Diversity and Novelty: Measurement, Learning and Optimization

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The primary objective of this dissertation is to investigate research methods to answer the question: ``How (and why) does one measure, learn and optimize novelty and diversity of a set of items?" The computational models we develop to answer this question also provide foundational mathematical techniques to throw light on the following three questions:

  1. How does one reliably measure the creativity of ideas?

  2. How does one form teams to evaluate design ideas?

  3. How does one filter good ideas out of hundreds of submissions?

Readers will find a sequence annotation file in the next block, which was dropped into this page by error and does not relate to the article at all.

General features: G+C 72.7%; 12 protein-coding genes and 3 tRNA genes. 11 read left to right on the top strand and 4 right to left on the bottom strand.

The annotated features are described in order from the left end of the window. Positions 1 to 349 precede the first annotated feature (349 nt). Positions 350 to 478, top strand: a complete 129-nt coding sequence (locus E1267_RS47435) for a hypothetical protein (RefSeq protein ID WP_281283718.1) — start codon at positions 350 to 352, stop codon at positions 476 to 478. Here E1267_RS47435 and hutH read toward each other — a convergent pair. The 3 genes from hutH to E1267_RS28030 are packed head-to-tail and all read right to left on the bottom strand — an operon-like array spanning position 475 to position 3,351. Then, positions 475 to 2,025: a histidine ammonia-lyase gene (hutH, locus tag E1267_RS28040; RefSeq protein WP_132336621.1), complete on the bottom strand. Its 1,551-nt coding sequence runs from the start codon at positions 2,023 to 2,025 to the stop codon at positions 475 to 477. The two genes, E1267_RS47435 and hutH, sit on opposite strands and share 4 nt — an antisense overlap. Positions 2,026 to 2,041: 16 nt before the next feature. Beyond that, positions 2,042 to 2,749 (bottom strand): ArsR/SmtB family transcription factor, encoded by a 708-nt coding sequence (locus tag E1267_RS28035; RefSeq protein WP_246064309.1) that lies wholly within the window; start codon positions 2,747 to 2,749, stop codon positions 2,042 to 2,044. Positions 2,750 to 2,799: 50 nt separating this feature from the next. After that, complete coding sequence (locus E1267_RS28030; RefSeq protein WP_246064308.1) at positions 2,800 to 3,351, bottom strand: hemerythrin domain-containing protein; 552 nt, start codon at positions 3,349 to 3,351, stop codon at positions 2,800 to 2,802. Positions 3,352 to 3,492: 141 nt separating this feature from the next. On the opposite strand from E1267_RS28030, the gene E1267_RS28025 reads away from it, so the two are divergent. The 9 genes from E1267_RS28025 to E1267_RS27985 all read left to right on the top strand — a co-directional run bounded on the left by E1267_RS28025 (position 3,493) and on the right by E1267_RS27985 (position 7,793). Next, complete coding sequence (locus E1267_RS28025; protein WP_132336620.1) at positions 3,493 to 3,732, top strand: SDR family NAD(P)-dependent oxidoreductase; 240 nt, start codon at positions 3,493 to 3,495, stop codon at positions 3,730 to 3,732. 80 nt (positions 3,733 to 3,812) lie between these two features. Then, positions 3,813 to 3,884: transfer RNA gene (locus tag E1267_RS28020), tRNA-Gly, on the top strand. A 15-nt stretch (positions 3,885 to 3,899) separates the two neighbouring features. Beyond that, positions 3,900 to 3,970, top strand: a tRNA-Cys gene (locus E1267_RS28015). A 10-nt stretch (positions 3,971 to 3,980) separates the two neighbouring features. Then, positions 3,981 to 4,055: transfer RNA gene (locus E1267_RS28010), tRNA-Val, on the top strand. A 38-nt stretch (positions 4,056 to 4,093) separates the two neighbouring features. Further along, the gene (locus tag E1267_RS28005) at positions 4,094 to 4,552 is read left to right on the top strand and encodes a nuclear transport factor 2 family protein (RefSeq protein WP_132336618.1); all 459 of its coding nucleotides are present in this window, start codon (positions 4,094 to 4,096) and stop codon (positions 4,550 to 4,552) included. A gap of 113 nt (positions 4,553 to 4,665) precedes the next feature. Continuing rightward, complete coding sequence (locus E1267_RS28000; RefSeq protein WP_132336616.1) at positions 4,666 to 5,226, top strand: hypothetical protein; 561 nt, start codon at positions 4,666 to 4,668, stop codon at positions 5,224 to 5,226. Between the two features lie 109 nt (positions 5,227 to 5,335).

Solutions to these questions are key to enable the effective processing of a large collection of design ideas generated in a design contest. In the first part of the dissertation, we discuss key qualities needed in design metrics and propose new diversity and novelty metrics for judging design products. We show that the proposed metrics have higher accuracy and sensitivity compared to existing alternatives in literature. To measure the novelty of a design item, we propose learning from human subjective responses to derive low dimensional triplet embeddings. To measure diversity, we propose an entropy-based diversity metric, which is more accurate and sensitive than benchmarks. In the second part of the dissertation, we introduce the bipartite b-matching problem and argue the need for incorporating diversity in the objective function for matching problems. We propose new submodular and supermodular objective functions to measure diversity and develop multiple matching algorithms for diverse team formation in offline and online cases. Finally, in the third part, we demonstrate filtering and ranking of ideas using diversity metrics based on Determinantal Point Processes as well as submodular functions. In real-world crowd experiments, we demonstrate that such ranking enables increased efficiency in filtering high-quality ideas compared to traditionally used methods.